White House debuts national spectrum strategy, includes study of lower 3 GHz

Today, the Biden Administration released a National Spectrum Strategy, identifying 2,786 MHz of airwaves to study for new uses. Specifically, the strategy identifies five spectrum bands for in-depth study in the near term.

The first band identified for more study is the lower 3 GHz (3.1-3.45 GHz). The U.S. wireless community has anxiously been awaiting a Department of Defense (DoD) report related to this 350 MHz of spectrum and whether it can be shared with the private sector. Today’s strategy document says, “DoD determined that sharing is feasible if certain advanced interference mitigation features and a coordination framework to facilitate spectrum sharing are put in place.”

The DoD and Department of Commerce will co-lead more studies that focus on future use of the 3.1-3.45 GHz band. And additional studies will explore dynamic spectrum sharing and other opportunities for private-sector access in the band.

The other four bands identified for near-term study include:

• 5030-5091 MHz: The FCC, in coordination with NTIA and the Federal Aviation Administration, will facilitate limited deployment of unmanned aircraft systems (UAS) in this 61 MHz of spectrum.

 • 7125-8400 MHz: This 1,275 MHz of spectrum will be studied for wireless broadband use on a licensed and/or unlicensed basis, and some sub-bands eventually may be studied for other uses. There are, however, a variety of mission-critical federal operations in this band, including fixed, fixed satellite, mobile, mobile satellite and space research that will make it challenging to re-purpose portions of the band while protecting incumbent users from harmful interference.

• 18.1-18.6 GHz: This 500 MHz of spectrum will be studied for expanded federal and non-federal satellite operations, consistent with the U.S. position at the upcoming 2023 World Radiocommunication Conference, which would add space-to-space allocations to this band.

• 37.0-37.6 GHz: Building on prior collaborative efforts of NTIA, DoD and the FCC, this 600 MHz of spectrum will be further studied to implement a co-equal, shared-use framework allowing federal and non-federal users to deploy operations in the band.

The National Spectrum Strategy is careful to warn that stakeholders “must recognize that ‘studying’ a band for potential repurposing to enable more efficient use does not prejudge the outcome of the study (i.e., that all, part, or none of the band ultimately will be repurposed as a result of the study).”

New Street Research policy analyst Blair Levin wrote today that the spectrum strategy puts more spectrum on the table to be studied than had been anticipated.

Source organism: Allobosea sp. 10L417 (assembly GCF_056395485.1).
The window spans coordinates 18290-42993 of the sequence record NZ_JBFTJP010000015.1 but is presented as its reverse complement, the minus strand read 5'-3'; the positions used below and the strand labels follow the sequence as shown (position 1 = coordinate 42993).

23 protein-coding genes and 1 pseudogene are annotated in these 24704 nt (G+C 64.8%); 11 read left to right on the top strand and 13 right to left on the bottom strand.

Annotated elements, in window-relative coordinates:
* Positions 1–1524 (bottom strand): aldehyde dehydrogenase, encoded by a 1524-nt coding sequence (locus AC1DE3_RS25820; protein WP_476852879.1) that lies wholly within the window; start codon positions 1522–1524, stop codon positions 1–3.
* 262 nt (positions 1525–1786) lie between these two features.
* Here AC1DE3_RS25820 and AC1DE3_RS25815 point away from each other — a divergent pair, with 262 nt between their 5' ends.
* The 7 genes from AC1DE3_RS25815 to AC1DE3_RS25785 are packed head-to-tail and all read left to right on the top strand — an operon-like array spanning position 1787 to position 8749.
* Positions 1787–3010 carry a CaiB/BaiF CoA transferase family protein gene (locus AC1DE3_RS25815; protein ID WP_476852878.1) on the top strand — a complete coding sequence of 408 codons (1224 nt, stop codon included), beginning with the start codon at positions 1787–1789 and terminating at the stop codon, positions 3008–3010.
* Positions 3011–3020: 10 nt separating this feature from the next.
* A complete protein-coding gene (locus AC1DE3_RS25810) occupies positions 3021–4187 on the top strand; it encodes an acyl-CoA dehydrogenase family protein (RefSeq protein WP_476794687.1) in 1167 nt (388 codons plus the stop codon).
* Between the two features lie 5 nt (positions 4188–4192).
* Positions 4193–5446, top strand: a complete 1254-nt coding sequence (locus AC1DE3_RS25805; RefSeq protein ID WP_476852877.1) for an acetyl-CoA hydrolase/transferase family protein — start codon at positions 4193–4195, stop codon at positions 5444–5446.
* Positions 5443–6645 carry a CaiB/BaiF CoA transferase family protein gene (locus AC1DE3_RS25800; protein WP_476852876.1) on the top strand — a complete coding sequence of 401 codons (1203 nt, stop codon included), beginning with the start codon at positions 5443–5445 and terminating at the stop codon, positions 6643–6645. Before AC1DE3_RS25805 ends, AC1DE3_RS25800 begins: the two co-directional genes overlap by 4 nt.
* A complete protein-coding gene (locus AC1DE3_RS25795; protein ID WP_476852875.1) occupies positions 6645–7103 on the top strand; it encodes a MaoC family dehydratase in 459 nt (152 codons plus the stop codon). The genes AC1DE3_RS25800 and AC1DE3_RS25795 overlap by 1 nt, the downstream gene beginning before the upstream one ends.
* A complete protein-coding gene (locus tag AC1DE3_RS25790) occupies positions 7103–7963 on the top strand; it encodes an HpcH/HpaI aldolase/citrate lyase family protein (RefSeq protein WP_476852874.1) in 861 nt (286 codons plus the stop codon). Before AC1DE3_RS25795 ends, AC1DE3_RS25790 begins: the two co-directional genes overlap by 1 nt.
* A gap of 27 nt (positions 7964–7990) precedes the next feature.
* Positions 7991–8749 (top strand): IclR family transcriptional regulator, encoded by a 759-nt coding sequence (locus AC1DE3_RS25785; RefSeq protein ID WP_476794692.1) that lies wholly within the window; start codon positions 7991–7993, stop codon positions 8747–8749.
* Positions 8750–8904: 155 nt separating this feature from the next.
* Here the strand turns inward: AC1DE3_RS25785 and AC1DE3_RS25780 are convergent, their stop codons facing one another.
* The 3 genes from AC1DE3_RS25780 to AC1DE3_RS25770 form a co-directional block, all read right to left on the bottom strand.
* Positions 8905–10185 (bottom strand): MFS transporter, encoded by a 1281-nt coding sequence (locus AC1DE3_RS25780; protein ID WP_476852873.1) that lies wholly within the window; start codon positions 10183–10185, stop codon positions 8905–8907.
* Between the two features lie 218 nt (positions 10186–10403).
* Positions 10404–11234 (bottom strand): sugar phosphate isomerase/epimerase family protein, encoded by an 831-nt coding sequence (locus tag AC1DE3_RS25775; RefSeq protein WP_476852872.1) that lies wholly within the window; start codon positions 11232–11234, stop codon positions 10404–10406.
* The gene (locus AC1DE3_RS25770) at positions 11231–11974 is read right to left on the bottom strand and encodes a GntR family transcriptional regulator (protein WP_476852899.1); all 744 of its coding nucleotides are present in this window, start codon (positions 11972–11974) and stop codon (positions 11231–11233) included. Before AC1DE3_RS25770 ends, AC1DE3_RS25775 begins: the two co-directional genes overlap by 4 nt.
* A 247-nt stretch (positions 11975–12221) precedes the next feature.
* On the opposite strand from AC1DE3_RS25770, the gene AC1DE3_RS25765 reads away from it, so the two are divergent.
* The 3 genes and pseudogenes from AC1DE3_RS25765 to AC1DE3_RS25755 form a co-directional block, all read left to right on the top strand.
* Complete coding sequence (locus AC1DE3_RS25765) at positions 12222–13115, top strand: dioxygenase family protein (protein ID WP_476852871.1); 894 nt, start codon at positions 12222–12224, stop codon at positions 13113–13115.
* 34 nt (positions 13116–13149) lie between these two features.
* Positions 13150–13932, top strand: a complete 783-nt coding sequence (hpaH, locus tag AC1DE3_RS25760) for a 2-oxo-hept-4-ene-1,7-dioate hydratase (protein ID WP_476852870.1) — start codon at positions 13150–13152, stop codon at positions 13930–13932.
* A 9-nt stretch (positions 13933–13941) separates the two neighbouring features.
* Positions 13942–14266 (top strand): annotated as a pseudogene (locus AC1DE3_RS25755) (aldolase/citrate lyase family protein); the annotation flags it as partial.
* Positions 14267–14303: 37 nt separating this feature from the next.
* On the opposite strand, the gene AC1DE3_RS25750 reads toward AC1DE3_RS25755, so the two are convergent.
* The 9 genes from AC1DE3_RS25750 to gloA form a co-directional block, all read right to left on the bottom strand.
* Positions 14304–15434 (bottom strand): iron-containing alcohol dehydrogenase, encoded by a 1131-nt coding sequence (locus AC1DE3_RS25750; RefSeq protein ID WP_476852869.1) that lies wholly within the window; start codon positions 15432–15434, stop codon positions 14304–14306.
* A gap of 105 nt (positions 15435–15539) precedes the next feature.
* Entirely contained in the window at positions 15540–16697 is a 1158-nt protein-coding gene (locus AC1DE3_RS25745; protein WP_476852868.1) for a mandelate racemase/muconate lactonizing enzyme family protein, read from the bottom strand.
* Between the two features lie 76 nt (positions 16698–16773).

“NTIA had said it would put at least 1500 MHz on the table to be studied. It put 2786 MHz, including upper mid-band spectrum in the 3 GHz and 5 GHz range, as well as high-band spectrum in the 7 GHz-8 GHz range, the 18 GHz band, and the 37 GHz band,” wrote Levin. But he noted that “Not all spectrum is of equal value, with the higher bands losing value outside of dense metro areas.  And not all the spectrum will face equal political and administrative barriers to reallocation. Still, by putting more on the table than anticipated for potential reallocation, the Administration creates a favorable environment for commercial wireless interests.”

Spectrum sharing

The spectrum strategy also stresses the need to advance wireless technology with an emphasis on dynamic spectrum sharing. To that end, the government will implement a “moonshot” effort within 12-18 months, in collaboration with industry, to set forth measurable goals for technological advancements.

The government will also establish a national test bed for dynamic spectrum sharing. This test bed will enable the identification of short-term access of federal and non-federal spectrum for experimentation. The test bed will also serve as a technical demonstration platform.

Of the strategy’s commentary around spectrum sharing, there is a debate in the spectrum community about the success of the CBRS sharing paradigm, with mobile carriers highlighting its weaknesses, and those relying on sharing saying the early results are promising. Of today’s strategy, Levin wrote, “The Plan does not foreclose more sharing, but it does not provide a ringing endorsement."

The National Spectrum Strategy released today comes after the NTIA conducted public outreach through a request for comment, two public listening sessions, a government-only listening session, two Tribal Nation consultations, and one-on-one meetings with stakeholders, including federal agencies.

The strategy document published today states that its implementation must in no way limit the FCC’s statutory role as the regulator of non-federal spectrum use, or NTIA’s statutory role as the agency responsible for federal spectrum use.


Initial comments flowed in after release of the spectrum strategy.

Rhonda Johnson, executive vice president of Federal Regulatory Relations at AT&T stated, “We are encouraged that the administration recognizes the spectrum needs of mobile network operators and has included the lower 3 GHz and 7 GHz bands for study and potential repurposing for full-power licensed use. We hope this reallocation will help correct the mid-band spectrum imbalance that currently prioritizes unlicensed and federal uses.”

WifiForward said, “We are heartened to see that the National Spectrum Strategy identifies the 7 GHz band as a candidate to address the nation’s growing demand for Wi-Fi and other unlicensed technologies, and we encourage an expedited process for making it available for these services as quickly as possible.”

CTIA President & CEO Meredith Attwell Baker, said, “It is a critical first step, and we fully support their goal of making the 7/8 GHz band available for 5G wireless broadband and their decision to re-study all options for future full-power commercial access to the lower 3 GHz band.”